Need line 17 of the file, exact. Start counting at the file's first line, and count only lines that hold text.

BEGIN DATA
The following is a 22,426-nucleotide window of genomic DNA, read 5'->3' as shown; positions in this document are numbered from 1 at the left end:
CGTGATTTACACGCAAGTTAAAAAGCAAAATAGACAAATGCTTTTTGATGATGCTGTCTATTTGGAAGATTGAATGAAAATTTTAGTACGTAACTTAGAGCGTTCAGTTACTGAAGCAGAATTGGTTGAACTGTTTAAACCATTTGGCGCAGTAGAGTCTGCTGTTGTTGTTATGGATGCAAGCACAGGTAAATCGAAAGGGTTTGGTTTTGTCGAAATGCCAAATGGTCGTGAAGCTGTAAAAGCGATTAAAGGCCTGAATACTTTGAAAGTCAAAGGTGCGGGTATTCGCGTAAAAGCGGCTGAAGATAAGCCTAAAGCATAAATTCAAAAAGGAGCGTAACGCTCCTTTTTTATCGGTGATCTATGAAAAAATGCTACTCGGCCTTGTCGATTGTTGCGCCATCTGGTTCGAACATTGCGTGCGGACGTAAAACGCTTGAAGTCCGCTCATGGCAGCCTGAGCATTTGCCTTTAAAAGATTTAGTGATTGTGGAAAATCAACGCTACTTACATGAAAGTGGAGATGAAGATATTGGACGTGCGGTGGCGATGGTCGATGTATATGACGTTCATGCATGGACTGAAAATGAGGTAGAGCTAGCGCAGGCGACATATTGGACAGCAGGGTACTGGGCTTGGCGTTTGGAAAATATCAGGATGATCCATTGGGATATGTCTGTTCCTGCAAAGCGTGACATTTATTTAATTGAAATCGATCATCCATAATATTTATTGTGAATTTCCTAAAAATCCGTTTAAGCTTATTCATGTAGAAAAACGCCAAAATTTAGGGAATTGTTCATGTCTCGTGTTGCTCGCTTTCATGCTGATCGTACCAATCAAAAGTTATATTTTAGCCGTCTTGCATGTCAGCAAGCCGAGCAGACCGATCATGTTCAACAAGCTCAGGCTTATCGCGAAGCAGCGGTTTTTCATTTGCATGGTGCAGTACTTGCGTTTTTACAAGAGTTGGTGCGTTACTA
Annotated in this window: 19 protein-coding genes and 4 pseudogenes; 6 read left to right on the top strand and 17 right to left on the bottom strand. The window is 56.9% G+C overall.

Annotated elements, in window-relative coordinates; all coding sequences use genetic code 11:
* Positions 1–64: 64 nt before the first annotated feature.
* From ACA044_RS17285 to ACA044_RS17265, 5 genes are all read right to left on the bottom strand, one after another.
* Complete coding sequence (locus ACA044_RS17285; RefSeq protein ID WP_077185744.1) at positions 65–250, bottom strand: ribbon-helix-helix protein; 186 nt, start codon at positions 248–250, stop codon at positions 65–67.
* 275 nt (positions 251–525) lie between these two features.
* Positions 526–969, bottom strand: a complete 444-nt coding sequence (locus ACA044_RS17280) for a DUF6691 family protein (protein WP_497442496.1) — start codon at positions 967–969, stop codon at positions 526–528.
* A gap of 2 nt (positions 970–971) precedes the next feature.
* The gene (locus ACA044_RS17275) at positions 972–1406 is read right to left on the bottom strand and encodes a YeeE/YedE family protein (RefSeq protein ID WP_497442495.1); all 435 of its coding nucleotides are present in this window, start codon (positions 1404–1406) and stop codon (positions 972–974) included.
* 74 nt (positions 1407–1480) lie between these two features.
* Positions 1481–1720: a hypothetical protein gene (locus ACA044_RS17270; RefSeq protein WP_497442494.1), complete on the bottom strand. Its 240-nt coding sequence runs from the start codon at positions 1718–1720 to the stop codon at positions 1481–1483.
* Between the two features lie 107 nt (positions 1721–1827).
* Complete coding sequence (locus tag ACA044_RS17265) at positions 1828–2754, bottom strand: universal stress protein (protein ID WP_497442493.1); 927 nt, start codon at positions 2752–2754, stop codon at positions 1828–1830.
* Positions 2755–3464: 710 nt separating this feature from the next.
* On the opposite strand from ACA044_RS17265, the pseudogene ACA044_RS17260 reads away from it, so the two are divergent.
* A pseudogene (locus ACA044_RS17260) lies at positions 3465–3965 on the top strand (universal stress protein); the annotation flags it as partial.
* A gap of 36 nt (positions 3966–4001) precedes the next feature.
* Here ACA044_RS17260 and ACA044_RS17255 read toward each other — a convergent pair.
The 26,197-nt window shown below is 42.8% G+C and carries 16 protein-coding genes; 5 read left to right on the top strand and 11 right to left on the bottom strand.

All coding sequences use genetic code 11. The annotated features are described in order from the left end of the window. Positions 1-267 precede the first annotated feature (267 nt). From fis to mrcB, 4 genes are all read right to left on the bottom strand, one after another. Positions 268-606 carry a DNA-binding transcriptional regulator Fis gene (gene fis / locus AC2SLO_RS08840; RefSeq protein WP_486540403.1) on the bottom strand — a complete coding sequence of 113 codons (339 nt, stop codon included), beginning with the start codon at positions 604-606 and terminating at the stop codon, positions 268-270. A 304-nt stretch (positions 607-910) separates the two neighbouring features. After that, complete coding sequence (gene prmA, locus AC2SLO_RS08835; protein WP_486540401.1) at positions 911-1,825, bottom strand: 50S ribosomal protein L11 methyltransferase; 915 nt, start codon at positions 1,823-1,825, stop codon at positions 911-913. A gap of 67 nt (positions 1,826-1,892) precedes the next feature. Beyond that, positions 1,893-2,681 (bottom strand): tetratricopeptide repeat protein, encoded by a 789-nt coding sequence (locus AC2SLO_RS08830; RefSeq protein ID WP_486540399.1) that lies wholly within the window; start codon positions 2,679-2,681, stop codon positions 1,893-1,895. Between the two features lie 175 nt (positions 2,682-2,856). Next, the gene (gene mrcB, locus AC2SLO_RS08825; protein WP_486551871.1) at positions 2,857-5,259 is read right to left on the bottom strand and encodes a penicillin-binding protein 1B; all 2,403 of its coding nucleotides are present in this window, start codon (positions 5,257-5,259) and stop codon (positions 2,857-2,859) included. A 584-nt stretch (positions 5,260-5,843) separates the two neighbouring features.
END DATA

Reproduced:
* On the opposite strand from ACA044_RS17265, the pseudogene ACA044_RS17260 reads away from it, so the two are divergent.